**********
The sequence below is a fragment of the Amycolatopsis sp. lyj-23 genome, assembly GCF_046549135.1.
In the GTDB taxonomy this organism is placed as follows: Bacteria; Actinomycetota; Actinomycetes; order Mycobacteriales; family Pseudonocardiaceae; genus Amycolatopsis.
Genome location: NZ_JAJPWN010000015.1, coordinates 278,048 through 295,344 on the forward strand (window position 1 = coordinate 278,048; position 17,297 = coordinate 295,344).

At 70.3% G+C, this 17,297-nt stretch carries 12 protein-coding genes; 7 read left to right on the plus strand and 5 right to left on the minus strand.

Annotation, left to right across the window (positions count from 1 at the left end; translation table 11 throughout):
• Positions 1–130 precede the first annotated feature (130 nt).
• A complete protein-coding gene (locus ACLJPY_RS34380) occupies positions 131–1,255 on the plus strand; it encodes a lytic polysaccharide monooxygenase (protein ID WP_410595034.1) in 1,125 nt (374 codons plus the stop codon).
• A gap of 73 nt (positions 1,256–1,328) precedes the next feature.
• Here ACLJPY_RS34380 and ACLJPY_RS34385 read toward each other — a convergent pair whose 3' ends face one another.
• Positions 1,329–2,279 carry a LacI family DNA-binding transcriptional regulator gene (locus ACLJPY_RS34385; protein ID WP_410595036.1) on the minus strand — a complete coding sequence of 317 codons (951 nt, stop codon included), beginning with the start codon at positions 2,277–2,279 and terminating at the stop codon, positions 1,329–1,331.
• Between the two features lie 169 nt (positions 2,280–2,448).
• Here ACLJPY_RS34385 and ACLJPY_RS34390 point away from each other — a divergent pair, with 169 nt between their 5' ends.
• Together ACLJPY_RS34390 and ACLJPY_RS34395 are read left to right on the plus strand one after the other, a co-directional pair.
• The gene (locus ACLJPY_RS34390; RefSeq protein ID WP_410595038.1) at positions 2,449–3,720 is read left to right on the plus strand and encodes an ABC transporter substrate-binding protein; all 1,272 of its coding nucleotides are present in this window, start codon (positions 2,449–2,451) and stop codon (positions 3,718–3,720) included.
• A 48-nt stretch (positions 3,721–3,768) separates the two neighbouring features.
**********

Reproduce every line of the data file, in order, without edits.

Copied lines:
The sequence below is a fragment of the Amycolatopsis sp. lyj-23 genome, assembly GCF_046549135.1.
In the GTDB taxonomy this organism is placed as follows: Bacteria; Actinomycetota; Actinomycetes; order Mycobacteriales; family Pseudonocardiaceae; genus Amycolatopsis.
Genome location: NZ_JAJPWN010000015.1, coordinates 278,048 through 295,344 on the forward strand (window position 1 = coordinate 278,048; position 17,297 = coordinate 295,344).

At 70.3% G+C, this 17,297-nt stretch carries 12 protein-coding genes; 7 read left to right on the plus strand and 5 right to left on the minus strand.

Annotation, left to right across the window (positions count from 1 at the left end; translation table 11 throughout):
• Positions 1–130 precede the first annotated feature (130 nt).
• A complete protein-coding gene (locus ACLJPY_RS34380) occupies positions 131–1,255 on the plus strand; it encodes a lytic polysaccharide monooxygenase (protein ID WP_410595034.1) in 1,125 nt (374 codons plus the stop codon).
• A gap of 73 nt (positions 1,256–1,328) precedes the next feature.
• Here ACLJPY_RS34380 and ACLJPY_RS34385 read toward each other — a convergent pair whose 3' ends face one another.
• Positions 1,329–2,279 carry a LacI family DNA-binding transcriptional regulator gene (locus ACLJPY_RS34385; protein ID WP_410595036.1) on the minus strand — a complete coding sequence of 317 codons (951 nt, stop codon included), beginning with the start codon at positions 2,277–2,279 and terminating at the stop codon, positions 1,329–1,331.
• Between the two features lie 169 nt (positions 2,280–2,448).
• Here ACLJPY_RS34385 and ACLJPY_RS34390 point away from each other — a divergent pair, with 169 nt between their 5' ends.
• Together ACLJPY_RS34390 and ACLJPY_RS34395 are read left to right on the plus strand one after the other, a co-directional pair.
• The gene (locus ACLJPY_RS34390; RefSeq protein ID WP_410595038.1) at positions 2,449–3,720 is read left to right on the plus strand and encodes an ABC transporter substrate-binding protein; all 1,272 of its coding nucleotides are present in this window, start codon (positions 2,449–2,451) and stop codon (positions 3,718–3,720) included.
• A 48-nt stretch (positions 3,721–3,768) separates the two neighbouring features.